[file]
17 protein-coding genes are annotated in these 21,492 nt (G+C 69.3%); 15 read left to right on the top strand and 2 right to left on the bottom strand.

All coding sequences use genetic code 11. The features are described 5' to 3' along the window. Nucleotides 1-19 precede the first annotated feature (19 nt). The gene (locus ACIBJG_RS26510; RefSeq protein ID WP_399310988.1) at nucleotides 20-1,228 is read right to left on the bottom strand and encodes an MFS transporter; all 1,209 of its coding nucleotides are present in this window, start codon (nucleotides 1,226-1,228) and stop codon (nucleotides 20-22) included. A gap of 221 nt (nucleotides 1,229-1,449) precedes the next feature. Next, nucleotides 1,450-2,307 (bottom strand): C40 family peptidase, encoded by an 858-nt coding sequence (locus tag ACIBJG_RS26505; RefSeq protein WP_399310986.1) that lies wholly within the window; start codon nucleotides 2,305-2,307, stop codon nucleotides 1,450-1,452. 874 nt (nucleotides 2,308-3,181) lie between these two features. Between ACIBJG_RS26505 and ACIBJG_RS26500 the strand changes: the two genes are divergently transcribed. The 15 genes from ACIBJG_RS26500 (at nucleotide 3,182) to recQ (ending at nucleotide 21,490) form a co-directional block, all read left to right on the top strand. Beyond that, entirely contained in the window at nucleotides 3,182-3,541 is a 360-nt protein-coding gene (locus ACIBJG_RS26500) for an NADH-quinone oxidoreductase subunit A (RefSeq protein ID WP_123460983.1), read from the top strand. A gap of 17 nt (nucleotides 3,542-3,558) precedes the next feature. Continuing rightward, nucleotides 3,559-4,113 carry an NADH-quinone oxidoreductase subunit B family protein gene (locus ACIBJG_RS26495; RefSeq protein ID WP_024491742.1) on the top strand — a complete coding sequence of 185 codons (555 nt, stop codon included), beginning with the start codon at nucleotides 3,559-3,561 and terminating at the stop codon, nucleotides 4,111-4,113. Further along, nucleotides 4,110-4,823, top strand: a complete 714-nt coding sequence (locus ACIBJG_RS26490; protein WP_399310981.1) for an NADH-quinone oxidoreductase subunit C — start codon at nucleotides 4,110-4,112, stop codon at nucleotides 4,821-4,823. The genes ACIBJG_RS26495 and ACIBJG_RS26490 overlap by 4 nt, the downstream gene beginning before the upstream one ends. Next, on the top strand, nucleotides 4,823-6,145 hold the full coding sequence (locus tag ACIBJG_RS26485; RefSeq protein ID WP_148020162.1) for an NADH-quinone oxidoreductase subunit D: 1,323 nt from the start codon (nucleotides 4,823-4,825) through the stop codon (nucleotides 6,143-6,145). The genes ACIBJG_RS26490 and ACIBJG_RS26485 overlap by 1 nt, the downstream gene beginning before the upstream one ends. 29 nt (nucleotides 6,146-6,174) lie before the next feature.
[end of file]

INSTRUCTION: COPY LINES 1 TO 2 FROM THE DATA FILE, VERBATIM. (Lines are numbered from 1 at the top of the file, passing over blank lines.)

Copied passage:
17 protein-coding genes are annotated in these 21,492 nt (G+C 69.3%); 15 read left to right on the top strand and 2 right to left on the bottom strand.

All coding sequences use genetic code 11. The features are described 5' to 3' along the window. Nucleotides 1-19 precede the first annotated feature (19 nt). The gene (locus ACIBJG_RS26510; RefSeq protein ID WP_399310988.1) at nucleotides 20-1,228 is read right to left on the bottom strand and encodes an MFS transporter; all 1,209 of its coding nucleotides are present in this window, start codon (nucleotides 1,226-1,228) and stop codon (nucleotides 20-22) included. A gap of 221 nt (nucleotides 1,229-1,449) precedes the next feature. Next, nucleotides 1,450-2,307 (bottom strand): C40 family peptidase, encoded by an 858-nt coding sequence (locus tag ACIBJG_RS26505; RefSeq protein WP_399310986.1) that lies wholly within the window; start codon nucleotides 2,305-2,307, stop codon nucleotides 1,450-1,452. 874 nt (nucleotides 2,308-3,181) lie between these two features. Between ACIBJG_RS26505 and ACIBJG_RS26500 the strand changes: the two genes are divergently transcribed. The 15 genes from ACIBJG_RS26500 (at nucleotide 3,182) to recQ (ending at nucleotide 21,490) form a co-directional block, all read left to right on the top strand. Beyond that, entirely contained in the window at nucleotides 3,182-3,541 is a 360-nt protein-coding gene (locus ACIBJG_RS26500) for an NADH-quinone oxidoreductase subunit A (RefSeq protein ID WP_123460983.1), read from the top strand. A gap of 17 nt (nucleotides 3,542-3,558) precedes the next feature. Continuing rightward, nucleotides 3,559-4,113 carry an NADH-quinone oxidoreductase subunit B family protein gene (locus ACIBJG_RS26495; RefSeq protein ID WP_024491742.1) on the top strand — a complete coding sequence of 185 codons (555 nt, stop codon included), beginning with the start codon at nucleotides 3,559-3,561 and terminating at the stop codon, nucleotides 4,111-4,113. Further along, nucleotides 4,110-4,823, top strand: a complete 714-nt coding sequence (locus ACIBJG_RS26490; protein WP_399310981.1) for an NADH-quinone oxidoreductase subunit C — start codon at nucleotides 4,110-4,112, stop codon at nucleotides 4,821-4,823. The genes ACIBJG_RS26495 and ACIBJG_RS26490 overlap by 4 nt, the downstream gene beginning before the upstream one ends. Next, on the top strand, nucleotides 4,823-6,145 hold the full coding sequence (locus tag ACIBJG_RS26485; RefSeq protein ID WP_148020162.1) for an NADH-quinone oxidoreductase subunit D: 1,323 nt from the start codon (nucleotides 4,823-4,825) through the stop codon (nucleotides 6,143-6,145). The genes ACIBJG_RS26490 and ACIBJG_RS26485 overlap by 1 nt, the downstream gene beginning before the upstream one ends. 29 nt (nucleotides 6,146-6,174) lie before the next feature.